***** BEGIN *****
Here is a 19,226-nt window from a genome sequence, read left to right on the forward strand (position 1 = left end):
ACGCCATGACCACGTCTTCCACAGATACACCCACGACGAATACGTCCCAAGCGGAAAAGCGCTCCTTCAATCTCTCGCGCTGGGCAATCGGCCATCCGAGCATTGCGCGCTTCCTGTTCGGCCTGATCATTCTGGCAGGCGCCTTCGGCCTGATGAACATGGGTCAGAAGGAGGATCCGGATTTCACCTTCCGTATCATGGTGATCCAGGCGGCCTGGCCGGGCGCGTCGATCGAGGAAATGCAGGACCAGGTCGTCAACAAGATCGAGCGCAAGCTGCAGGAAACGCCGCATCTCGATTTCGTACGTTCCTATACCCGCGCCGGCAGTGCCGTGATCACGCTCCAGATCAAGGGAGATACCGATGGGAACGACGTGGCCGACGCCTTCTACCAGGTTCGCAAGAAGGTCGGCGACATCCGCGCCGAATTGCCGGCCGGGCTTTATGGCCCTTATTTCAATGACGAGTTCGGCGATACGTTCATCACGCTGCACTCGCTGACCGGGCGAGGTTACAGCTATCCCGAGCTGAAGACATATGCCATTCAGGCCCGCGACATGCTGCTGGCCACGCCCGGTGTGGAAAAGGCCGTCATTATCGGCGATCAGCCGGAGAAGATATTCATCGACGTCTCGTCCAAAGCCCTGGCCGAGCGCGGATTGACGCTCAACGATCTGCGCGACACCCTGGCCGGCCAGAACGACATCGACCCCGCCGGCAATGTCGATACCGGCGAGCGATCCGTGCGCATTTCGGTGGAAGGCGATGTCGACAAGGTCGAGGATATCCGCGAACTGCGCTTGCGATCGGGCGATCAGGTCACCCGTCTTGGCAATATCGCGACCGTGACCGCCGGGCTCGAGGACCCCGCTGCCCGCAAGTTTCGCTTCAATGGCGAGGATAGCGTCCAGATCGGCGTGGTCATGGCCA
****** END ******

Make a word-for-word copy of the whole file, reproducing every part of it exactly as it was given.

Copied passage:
Here is a 19,226-nt window from a genome sequence, read left to right on the forward strand (position 1 = left end):
ACGCCATGACCACGTCTTCCACAGATACACCCACGACGAATACGTCCCAAGCGGAAAAGCGCTCCTTCAATCTCTCGCGCTGGGCAATCGGCCATCCGAGCATTGCGCGCTTCCTGTTCGGCCTGATCATTCTGGCAGGCGCCTTCGGCCTGATGAACATGGGTCAGAAGGAGGATCCGGATTTCACCTTCCGTATCATGGTGATCCAGGCGGCCTGGCCGGGCGCGTCGATCGAGGAAATGCAGGACCAGGTCGTCAACAAGATCGAGCGCAAGCTGCAGGAAACGCCGCATCTCGATTTCGTACGTTCCTATACCCGCGCCGGCAGTGCCGTGATCACGCTCCAGATCAAGGGAGATACCGATGGGAACGACGTGGCCGACGCCTTCTACCAGGTTCGCAAGAAGGTCGGCGACATCCGCGCCGAATTGCCGGCCGGGCTTTATGGCCCTTATTTCAATGACGAGTTCGGCGATACGTTCATCACGCTGCACTCGCTGACCGGGCGAGGTTACAGCTATCCCGAGCTGAAGACATATGCCATTCAGGCCCGCGACATGCTGCTGGCCACGCCCGGTGTGGAAAAGGCCGTCATTATCGGCGATCAGCCGGAGAAGATATTCATCGACGTCTCGTCCAAAGCCCTGGCCGAGCGCGGATTGACGCTCAACGATCTGCGCGACACCCTGGCCGGCCAGAACGACATCGACCCCGCCGGCAATGTCGATACCGGCGAGCGATCCGTGCGCATTTCGGTGGAAGGCGATGTCGACAAGGTCGAGGATATCCGCGAACTGCGCTTGCGATCGGGCGATCAGGTCACCCGTCTTGGCAATATCGCGACCGTGACCGCCGGGCTCGAGGACCCCGCTGCCCGCAAGTTTCGCTTCAATGGCGAGGATAGCGTCCAGATCGGCGTGGTCATGGCCA